Plaques were later unveiled both at Middleton & Cairn on 21/5/38, and a fund for a memorial in the village was created

ICKORNSHAW MOOR

Much has been said in this work about Ickornshaw Moor and the part it has played in the early history of the village. It has another claim to fame by being associated with the fact that it is renowned for its grouse shooting. Here there are special rights connected with Ickornshaw Moor which means that certain residents in the village are entitled to use the Moor for the digging of peat (rights of turnbary) and for shooting game. The main attraction comes in August at the beginning of the grouse shooting season. There is doubt as to the exact nature of these rights, but it is said that the Manor of Ickornshaw included parts that were not enclosed under the Inclosure Acts |sic| and the common land was divided among the Lord of the Manor and the freeholders. In about 1S6S Richard Tirrell (then Lord of the Manor) sold to the tenants of the manor their holdings in fee simple, reserving only the ‘quit rents’. They became ‘freeholders’ of their holdings or farms. His son, Edward, conveyed to them the manor or lordship of Cowling including ‘the commons, moors and wastes, and certain other privileges and royalties’. He also released them from payment of their quit rents. The Moor was divided into 304 parts, the number of parts taken by each freeholder being proportionate to his quota of the former amount of the quit rents. So the commons, moors and wastes of the manor, including Ickornshaw Moor, became vested in the freeholders as tenants-in-common, which means that each has a separate and defined but undivided share. Bach freeholder has the usual rights to ownership including shooting and pasturage [source: Craven Herald 30th August 1963].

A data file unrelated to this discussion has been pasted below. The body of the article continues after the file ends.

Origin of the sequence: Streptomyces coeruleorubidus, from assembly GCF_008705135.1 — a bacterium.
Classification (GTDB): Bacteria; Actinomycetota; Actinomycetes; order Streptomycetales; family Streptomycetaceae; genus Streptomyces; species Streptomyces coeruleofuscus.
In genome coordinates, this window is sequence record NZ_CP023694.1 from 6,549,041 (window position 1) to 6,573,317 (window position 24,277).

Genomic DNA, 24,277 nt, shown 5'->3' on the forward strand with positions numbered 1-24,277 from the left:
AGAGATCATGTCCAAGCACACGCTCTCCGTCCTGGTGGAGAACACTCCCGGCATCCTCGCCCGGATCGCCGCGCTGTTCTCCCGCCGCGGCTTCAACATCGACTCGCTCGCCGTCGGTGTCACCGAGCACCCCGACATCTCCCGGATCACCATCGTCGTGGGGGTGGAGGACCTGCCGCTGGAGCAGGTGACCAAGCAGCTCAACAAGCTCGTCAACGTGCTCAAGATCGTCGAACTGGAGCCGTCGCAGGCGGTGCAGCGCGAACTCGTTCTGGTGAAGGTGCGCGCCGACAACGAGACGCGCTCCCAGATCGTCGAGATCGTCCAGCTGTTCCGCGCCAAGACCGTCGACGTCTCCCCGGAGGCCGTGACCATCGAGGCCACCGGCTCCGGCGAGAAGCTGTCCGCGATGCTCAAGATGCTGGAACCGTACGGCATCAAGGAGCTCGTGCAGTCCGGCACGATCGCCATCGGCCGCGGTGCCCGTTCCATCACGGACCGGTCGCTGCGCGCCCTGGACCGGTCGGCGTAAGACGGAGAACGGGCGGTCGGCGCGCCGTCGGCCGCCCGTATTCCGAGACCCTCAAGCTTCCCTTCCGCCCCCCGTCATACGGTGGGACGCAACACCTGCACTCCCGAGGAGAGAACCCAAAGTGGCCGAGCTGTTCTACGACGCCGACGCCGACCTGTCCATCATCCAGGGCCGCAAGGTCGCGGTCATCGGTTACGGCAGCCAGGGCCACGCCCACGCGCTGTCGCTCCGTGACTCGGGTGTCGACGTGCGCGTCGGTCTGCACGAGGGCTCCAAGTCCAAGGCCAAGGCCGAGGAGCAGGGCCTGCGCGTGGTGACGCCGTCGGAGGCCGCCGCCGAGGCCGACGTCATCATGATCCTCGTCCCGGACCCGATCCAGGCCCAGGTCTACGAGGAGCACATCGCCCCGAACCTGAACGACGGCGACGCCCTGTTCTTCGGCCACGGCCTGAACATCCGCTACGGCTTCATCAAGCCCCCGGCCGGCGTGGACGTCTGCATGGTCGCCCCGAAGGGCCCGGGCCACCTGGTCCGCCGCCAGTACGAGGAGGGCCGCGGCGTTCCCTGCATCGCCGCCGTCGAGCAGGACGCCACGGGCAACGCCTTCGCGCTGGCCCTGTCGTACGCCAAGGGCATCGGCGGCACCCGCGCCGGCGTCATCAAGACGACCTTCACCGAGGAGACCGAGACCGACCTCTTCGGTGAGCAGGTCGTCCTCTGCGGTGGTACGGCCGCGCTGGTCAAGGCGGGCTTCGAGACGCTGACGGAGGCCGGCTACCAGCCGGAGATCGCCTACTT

In 1892 two men came from Halifax and persuaded most of the villagers to sign a petition giving away their rights to the moor. A few keen shooters refused to sign and after a great deal of friction the case was taken to the High Court in London, where the Freeholders won the day. Shooting as a sport has tended to be traditional amongst certain families, and several have constructed ‘huts’ in which they sleep and from which they can make an early start when the shooting season starts. This early start is known as ‘The Quack ‘. These are private huts, but there is also a ‘stone hut’ which was intended for use by any who wished to stay overnight and be ready for the first light. Other shooters choose to walk onto the moor in the early hours in order to be on the highest part of the moor at day break. Many have their favourite butt from which they will start the day’s shoot. This is all done in an informal manner and with great camaraderie.

On the moor is a large dam known as ‘New Dam’ which supplies part of Keighley with water. This was built in 1820 and burst in 1849. The present dam was built soon afterwards.

CURIOUS NAMES in COWLING

There has long been a tradition in the village of calling people by their Christian name followed by the name of their father or (sometimes) mother, or else their farm. For example John o’Robbs; Tom o’Noah’s; Harry o’Bill o’ Toms; Billy o’ Kitty’s; James at t ‘Lumb; Jimmy at t Fleet. This custom became so strong that in 1879 a marriage is recorded at the Parish Church between

“Watson o’Little Jims, and Susannah o’Harry o’ t Shop, all of Cowling.”